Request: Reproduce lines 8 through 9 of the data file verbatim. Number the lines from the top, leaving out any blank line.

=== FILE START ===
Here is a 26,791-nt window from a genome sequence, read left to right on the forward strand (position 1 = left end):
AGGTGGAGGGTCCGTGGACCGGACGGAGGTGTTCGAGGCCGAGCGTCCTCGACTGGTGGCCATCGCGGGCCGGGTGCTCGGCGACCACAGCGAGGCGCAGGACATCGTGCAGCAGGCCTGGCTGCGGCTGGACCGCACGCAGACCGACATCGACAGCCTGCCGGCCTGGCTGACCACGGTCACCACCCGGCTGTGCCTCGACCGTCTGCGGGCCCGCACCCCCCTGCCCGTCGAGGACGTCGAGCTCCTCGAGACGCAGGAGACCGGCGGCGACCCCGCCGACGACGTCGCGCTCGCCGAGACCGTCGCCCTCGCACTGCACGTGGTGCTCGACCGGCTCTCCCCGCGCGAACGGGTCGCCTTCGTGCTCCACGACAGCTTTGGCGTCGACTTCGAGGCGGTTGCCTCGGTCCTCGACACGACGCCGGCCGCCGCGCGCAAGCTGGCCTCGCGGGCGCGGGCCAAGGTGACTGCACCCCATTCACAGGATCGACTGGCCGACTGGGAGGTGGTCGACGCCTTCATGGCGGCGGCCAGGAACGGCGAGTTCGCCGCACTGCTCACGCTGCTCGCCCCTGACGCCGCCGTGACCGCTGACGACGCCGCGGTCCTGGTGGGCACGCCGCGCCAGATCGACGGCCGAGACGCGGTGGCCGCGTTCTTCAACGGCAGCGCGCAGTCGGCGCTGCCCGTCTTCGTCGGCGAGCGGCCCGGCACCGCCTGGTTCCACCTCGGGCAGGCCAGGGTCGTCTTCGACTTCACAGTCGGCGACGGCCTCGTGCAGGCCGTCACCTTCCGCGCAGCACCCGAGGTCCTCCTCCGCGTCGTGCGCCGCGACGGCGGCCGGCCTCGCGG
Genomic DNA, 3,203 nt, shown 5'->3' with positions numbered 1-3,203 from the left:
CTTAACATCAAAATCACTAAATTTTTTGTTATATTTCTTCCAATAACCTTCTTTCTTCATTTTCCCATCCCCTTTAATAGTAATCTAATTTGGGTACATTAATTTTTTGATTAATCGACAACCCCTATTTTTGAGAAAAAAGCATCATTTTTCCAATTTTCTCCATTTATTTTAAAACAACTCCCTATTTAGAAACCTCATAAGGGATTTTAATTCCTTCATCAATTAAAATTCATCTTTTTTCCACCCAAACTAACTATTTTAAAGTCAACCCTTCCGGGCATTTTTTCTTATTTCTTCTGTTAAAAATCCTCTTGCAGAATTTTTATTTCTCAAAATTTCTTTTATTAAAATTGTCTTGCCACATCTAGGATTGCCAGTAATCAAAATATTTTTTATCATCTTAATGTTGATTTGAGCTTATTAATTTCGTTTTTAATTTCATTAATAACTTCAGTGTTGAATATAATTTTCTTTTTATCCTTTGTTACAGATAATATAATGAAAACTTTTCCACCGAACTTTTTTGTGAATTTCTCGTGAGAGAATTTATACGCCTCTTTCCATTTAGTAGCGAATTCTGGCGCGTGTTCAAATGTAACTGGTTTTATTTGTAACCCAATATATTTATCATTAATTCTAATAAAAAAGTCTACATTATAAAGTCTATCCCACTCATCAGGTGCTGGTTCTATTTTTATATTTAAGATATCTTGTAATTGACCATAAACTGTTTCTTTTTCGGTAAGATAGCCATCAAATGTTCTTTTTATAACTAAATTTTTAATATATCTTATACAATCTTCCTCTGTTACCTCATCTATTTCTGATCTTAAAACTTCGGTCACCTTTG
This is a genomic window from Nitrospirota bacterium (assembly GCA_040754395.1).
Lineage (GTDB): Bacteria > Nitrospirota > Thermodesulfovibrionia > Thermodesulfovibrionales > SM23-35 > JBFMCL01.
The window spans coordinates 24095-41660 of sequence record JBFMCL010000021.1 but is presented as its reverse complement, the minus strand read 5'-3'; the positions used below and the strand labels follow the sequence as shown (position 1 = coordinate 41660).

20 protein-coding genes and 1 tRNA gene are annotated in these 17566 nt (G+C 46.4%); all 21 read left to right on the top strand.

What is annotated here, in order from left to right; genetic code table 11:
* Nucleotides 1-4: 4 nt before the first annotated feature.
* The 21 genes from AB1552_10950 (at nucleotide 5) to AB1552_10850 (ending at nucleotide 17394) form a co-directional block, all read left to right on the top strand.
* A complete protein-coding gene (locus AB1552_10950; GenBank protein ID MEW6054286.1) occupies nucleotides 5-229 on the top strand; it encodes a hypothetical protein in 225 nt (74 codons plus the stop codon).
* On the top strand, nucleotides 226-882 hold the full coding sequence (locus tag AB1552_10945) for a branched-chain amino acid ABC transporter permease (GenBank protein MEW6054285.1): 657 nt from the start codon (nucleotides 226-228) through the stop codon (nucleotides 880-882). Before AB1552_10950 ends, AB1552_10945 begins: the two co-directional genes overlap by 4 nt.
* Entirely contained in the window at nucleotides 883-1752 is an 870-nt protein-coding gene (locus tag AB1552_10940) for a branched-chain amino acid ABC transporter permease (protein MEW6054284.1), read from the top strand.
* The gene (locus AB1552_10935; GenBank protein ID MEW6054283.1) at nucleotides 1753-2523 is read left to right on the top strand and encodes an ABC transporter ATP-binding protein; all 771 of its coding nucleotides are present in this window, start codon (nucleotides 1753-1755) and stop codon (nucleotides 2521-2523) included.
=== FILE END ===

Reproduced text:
20 protein-coding genes and 1 tRNA gene are annotated in these 17566 nt (G+C 46.4%); all 21 read left to right on the top strand.

What is annotated here, in order from left to right; genetic code table 11: